Newer is automatically better, right? Well, not necessarily.
I recently heard about a fitness trainer with a new method and hired him to teach it to me. As someone who prefers a rigorous workout six days a week, I was naturally curious about what this individual could do for me. The method he taught is part of a new fitness approach of shorter workouts, higher bursts of activity and greater gains, all of which sounded pretty good. Then I tried it for a week.
I was miserable. My knees, which never hurt, wound up hurting a lot. My back was very sore and my shoulders ached. I was a mess. On top of all that, the trainer put me on a higher protein diet which left me feeling sluggish and, at one point, shaky. I stopped working with the new trainer.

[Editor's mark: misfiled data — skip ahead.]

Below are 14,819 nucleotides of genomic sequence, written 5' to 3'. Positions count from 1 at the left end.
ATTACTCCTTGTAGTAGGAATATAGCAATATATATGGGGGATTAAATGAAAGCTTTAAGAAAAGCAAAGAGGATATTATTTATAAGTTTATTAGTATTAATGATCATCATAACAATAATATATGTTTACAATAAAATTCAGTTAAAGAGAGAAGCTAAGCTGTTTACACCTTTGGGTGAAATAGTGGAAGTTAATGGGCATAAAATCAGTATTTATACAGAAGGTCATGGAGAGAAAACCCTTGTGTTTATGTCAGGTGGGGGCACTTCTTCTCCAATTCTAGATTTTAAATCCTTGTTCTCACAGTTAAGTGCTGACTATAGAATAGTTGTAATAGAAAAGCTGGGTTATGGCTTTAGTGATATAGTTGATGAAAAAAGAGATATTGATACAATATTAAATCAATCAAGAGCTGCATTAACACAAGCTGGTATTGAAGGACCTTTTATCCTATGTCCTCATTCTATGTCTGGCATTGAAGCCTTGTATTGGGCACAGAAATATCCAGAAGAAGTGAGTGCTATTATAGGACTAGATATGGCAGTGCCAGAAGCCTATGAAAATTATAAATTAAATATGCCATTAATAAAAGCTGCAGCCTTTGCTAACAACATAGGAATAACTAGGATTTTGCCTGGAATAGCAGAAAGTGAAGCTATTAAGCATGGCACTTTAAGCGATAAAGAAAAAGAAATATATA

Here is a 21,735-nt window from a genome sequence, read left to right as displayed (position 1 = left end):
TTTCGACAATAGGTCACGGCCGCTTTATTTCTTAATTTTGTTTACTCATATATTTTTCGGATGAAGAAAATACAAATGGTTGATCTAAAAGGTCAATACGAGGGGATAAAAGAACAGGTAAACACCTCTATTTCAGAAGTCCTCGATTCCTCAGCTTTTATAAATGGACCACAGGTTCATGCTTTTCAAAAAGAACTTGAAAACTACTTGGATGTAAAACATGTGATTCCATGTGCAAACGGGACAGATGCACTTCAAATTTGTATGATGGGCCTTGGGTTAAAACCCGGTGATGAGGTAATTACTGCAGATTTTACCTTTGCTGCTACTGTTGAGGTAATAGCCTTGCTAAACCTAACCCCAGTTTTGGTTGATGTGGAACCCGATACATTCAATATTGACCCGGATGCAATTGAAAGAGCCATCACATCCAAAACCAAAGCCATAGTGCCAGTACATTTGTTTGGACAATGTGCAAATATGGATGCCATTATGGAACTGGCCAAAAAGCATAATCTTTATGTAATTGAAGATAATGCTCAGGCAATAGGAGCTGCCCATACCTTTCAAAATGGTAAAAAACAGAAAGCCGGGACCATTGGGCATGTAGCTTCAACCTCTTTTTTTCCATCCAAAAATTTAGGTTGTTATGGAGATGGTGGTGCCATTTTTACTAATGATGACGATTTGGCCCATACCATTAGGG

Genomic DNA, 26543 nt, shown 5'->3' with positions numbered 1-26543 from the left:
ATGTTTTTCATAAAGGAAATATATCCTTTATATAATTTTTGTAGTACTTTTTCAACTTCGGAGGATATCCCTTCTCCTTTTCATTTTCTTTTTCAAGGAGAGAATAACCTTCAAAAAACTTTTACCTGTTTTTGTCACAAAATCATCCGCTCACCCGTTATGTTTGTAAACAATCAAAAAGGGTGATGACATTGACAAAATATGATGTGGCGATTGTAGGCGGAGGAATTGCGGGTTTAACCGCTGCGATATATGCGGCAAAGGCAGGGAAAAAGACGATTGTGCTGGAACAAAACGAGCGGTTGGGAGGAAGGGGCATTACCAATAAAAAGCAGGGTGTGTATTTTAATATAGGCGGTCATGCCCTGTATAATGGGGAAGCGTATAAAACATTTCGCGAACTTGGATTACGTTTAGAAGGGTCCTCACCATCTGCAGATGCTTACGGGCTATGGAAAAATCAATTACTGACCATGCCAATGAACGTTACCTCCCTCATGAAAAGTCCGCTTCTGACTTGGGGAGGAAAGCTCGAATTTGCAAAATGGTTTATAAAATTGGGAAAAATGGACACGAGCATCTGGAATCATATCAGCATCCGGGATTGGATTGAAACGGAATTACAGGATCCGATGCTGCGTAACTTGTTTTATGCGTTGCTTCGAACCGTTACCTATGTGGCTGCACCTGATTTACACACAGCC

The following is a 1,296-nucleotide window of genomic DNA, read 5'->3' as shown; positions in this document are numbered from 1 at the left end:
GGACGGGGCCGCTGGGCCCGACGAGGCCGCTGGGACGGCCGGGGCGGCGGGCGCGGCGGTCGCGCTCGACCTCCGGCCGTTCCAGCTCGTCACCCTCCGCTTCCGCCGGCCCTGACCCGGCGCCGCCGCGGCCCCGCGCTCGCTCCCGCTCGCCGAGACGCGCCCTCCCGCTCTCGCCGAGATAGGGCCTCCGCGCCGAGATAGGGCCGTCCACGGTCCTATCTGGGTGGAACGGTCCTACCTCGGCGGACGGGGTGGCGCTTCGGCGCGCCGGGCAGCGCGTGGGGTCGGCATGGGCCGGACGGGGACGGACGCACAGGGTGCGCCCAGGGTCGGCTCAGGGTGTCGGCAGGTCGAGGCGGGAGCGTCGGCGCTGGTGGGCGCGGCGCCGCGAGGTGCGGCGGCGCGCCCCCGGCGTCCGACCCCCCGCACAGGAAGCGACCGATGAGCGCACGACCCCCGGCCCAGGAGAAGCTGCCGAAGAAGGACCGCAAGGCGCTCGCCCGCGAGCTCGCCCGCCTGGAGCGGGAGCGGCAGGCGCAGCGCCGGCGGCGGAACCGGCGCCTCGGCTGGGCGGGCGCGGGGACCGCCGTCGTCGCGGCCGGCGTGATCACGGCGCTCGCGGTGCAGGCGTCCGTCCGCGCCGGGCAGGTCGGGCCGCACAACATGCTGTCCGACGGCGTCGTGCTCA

While this exercise regimen may work great for some people, it simply wasn’t right for me. I realized that I liked my workouts. Afterwards, I always felt great and had lots of energy. Did I really need to go with a workout that I didn’t enjoy and that wasn’t great for me?
It brings me back to a realization that while there are many ways to improve one’s self or one’s practice, not every method is the right method.